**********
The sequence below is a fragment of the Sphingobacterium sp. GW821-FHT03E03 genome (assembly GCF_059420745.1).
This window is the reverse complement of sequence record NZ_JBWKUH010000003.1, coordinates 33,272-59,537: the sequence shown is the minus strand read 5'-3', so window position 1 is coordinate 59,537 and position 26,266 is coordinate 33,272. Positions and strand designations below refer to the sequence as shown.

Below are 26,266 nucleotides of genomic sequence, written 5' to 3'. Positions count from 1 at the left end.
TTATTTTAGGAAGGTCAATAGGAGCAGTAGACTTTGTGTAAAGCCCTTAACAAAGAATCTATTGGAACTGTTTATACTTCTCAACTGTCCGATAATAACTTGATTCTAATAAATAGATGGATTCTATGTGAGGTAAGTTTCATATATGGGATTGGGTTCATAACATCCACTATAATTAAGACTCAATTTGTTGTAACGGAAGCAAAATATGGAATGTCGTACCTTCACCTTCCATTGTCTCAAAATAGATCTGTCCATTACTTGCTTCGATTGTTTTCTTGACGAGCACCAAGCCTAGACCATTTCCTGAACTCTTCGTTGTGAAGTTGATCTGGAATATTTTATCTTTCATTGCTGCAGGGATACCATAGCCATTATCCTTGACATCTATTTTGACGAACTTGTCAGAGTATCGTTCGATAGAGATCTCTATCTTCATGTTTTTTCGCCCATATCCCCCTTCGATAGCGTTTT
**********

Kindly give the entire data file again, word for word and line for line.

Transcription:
The sequence below is a fragment of the Sphingobacterium sp. GW821-FHT03E03 genome (assembly GCF_059420745.1).
This window is the reverse complement of sequence record NZ_JBWKUH010000003.1, coordinates 33,272-59,537: the sequence shown is the minus strand read 5'-3', so window position 1 is coordinate 59,537 and position 26,266 is coordinate 33,272. Positions and strand designations below refer to the sequence as shown.

Below are 26,266 nucleotides of genomic sequence, written 5' to 3'. Positions count from 1 at the left end.
TTATTTTAGGAAGGTCAATAGGAGCAGTAGACTTTGTGTAAAGCCCTTAACAAAGAATCTATTGGAACTGTTTATACTTCTCAACTGTCCGATAATAACTTGATTCTAATAAATAGATGGATTCTATGTGAGGTAAGTTTCATATATGGGATTGGGTTCATAACATCCACTATAATTAAGACTCAATTTGTTGTAACGGAAGCAAAATATGGAATGTCGTACCTTCACCTTCCATTGTCTCAAAATAGATCTGTCCATTACTTGCTTCGATTGTTTTCTTGACGAGCACCAAGCCTAGACCATTTCCTGAACTCTTCGTTGTGAAGTTGATCTGGAATATTTTATCTTTCATTGCTGCAGGGATACCATAGCCATTATCCTTGACATCTATTTTGACGAACTTGTCAGAGTATCGTTCGATAGAGATCTCTATCTTCATGTTTTTTCGCCCATATCCCCCTTCGATAGCGTTTT